Two bills, two parties, two goals.
Pennsylvania Democratic Representatives and Pennsylvania Republican Representatives hold divergent views of teacher strikes regarding wage and benefit negotiations. At issue here are the reoccurring teacher strikes that hit the state of Pennsylvania on average 11 times a year.
As of this month, two bills have been proposed in Harrisburg; but the General Assembly is divided amongst the two bills.
Democratic Representatives Davis (D-141), Galloway (D-140), and Bradford (D- 70), and Republican Representatives O’Neill (R-29) and Murt (R-152) signed on in support of Democratic State Rep. Santarsiero’s proposed “Back to Education Act.” The Back to Education Act would place pressure on negotiating periods to start sooner than their current start time.
“Placing pressure on both sides,” is the goal of this bill Rep. Santarsiero reaffirmed. The Back to Education Act will allow teacher strikes, but force negotiation sessions to begin 211 days before the completion of the fiscal year.
The bill intends to mandate union and school district meetings four times during each concession period as well as require collaboration and negotiation between the groups.
In response to his support of Rep. Santarsiero’s bill, Rep. Murt explained to the Bucks County Local News, “[it] requires teachers and school districts to begin negotiating sooner than is now required by law.”
On the other hand, the Republican crafted, “Strike-Free Education Act” has support from the conservative wing of the PA House GOP.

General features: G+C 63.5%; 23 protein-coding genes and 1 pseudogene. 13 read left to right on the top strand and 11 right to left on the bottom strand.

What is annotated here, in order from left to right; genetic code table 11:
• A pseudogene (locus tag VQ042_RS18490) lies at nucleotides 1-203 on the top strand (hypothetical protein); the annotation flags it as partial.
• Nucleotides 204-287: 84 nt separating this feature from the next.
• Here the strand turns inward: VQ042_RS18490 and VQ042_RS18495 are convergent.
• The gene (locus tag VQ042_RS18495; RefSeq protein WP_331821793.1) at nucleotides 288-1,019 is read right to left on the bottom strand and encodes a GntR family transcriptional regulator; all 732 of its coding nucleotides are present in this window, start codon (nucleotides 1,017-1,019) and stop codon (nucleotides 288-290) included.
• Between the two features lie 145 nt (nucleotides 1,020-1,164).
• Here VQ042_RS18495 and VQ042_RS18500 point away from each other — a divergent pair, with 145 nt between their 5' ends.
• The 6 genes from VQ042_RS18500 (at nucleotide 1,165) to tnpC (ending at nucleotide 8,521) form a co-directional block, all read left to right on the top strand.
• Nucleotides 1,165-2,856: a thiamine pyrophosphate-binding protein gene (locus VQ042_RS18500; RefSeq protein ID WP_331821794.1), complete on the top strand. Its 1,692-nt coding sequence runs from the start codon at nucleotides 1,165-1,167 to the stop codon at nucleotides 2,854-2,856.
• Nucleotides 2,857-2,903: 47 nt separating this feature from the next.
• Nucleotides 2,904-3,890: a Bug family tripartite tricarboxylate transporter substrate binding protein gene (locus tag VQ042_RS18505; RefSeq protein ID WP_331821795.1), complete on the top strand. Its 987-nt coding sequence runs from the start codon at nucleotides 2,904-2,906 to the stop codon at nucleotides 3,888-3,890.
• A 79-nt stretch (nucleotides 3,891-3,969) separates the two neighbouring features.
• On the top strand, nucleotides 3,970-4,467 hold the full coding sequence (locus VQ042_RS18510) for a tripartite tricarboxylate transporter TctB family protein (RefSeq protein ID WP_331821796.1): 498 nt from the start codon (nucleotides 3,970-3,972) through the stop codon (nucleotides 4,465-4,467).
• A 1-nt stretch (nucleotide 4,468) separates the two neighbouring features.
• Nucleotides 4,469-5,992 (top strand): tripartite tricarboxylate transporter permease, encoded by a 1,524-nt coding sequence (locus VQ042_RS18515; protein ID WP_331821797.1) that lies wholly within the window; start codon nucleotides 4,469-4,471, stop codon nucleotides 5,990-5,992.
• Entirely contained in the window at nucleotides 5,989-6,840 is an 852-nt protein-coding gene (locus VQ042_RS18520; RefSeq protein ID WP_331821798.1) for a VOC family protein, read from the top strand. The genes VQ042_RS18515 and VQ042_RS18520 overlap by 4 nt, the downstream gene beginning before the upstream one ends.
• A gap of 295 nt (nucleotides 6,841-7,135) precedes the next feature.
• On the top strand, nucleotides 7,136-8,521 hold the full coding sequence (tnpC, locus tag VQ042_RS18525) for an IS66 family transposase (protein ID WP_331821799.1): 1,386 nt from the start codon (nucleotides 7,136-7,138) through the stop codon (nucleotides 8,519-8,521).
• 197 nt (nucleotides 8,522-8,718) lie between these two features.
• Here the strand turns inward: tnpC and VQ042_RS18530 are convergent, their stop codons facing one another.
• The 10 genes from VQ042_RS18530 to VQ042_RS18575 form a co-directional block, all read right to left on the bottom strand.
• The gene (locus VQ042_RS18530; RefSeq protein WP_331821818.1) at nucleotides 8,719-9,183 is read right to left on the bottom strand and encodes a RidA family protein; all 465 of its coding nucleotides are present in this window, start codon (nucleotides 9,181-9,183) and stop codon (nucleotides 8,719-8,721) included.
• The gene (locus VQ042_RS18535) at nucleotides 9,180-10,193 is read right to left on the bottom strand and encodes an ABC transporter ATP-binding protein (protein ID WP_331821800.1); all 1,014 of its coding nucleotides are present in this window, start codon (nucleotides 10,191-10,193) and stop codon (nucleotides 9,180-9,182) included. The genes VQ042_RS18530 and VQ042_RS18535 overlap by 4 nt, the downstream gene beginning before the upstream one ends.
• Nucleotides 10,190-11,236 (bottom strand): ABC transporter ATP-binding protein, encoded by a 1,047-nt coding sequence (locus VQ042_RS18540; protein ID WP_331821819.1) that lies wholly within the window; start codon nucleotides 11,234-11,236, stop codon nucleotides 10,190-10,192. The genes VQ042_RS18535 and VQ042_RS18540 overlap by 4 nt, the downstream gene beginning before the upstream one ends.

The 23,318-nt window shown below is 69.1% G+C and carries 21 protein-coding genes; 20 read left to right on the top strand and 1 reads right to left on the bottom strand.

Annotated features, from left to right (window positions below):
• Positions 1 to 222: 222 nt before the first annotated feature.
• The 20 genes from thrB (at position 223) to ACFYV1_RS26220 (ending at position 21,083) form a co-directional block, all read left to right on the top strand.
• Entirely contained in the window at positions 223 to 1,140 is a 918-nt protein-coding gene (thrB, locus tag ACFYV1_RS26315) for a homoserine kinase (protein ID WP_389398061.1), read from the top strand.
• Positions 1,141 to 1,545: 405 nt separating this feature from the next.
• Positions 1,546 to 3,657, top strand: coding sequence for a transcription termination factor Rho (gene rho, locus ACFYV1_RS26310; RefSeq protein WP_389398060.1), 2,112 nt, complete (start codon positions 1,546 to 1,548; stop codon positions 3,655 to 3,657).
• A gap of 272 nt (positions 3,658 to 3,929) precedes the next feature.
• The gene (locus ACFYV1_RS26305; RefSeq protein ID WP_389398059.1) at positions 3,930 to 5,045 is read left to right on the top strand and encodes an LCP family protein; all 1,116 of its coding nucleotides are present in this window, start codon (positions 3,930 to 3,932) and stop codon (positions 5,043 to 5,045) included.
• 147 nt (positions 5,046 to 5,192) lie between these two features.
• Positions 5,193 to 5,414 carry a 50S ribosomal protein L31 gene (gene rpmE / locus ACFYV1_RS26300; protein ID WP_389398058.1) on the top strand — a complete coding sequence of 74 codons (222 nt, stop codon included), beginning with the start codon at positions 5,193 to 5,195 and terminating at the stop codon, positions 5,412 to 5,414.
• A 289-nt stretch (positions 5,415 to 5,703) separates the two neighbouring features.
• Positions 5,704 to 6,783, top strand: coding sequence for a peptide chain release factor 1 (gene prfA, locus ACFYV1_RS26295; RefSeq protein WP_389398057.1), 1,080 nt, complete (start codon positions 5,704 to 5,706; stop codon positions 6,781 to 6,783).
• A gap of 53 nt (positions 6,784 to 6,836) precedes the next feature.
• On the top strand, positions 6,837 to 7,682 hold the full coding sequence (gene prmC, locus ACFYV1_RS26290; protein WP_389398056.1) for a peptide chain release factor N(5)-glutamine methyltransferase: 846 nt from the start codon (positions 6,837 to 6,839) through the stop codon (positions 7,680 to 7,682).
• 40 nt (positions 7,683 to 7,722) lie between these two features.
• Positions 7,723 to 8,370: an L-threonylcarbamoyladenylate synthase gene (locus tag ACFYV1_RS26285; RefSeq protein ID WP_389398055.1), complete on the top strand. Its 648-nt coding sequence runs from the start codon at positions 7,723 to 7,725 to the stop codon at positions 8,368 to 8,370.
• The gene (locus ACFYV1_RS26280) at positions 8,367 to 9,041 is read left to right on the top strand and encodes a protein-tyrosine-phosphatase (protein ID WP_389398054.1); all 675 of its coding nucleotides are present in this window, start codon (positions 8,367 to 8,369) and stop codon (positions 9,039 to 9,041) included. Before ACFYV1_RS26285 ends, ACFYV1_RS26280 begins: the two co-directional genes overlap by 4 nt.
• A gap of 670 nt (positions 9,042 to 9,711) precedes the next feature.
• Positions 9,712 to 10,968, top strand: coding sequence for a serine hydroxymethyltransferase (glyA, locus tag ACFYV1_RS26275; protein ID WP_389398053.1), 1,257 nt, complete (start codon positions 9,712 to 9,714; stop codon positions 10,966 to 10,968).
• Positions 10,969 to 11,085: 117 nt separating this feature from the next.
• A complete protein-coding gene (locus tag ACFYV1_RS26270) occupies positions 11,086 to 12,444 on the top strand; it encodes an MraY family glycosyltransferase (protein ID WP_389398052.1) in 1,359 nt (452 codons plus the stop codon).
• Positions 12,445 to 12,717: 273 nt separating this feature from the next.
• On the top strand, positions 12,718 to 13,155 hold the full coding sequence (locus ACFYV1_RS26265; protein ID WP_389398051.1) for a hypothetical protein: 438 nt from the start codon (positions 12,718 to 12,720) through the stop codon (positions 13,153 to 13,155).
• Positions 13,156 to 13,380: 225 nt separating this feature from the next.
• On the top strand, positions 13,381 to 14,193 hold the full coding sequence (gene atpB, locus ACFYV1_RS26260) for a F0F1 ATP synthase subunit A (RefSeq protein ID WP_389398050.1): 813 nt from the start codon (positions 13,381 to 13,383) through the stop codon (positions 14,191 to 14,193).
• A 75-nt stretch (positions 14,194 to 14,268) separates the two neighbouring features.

The Strike-Free Education Act, drafted by Representatives Metcalfe (R-12) and Rock (R-90), will ban all teacher strikes during negotiation periods. This proposed GOP bill would make it illegal for teachers to strike during contract discussions, resulting in a $5,000 fine for those attempting to strike. By restricting this ability, Rep. Metcalfe and Rep. Rock feel all energy will be put on furthering education, rather than on strikes.
The bill’s co-sponsors are hoping the Republican majority in both the Senate and the House will be the necessary support for the bill’s passage.
Republican supporters justify changes through confirmation that educators will be given their pre-negotiated salary since schools are required to be open for a minimum amount of days.
While these negotiations ensue, union members are aggravated because many feel that strikes are necessary as a potential action to guarantee the wages school teachers deserve, although both bills are supported by former teachers.
Is the answer to fixing Pennsylvania’s teacher strikes opposing party support? Even with a legislative majority, the Republicans ability to pass the Strike-Free Education Act is being questioned, partly because of their recent focus on the economy and the environment.
It is clear that Democrats and Republicans are divided by their respective parties. However, those lawmakers that singled out their support of the Back to Education Act proved they can move beyond party lines and work toward common educationgoals.
The discussion of drastic changes to our state’s teachers strike rights will continue while the opinion of lawmakers, union members, school districts and children are taken into consideration.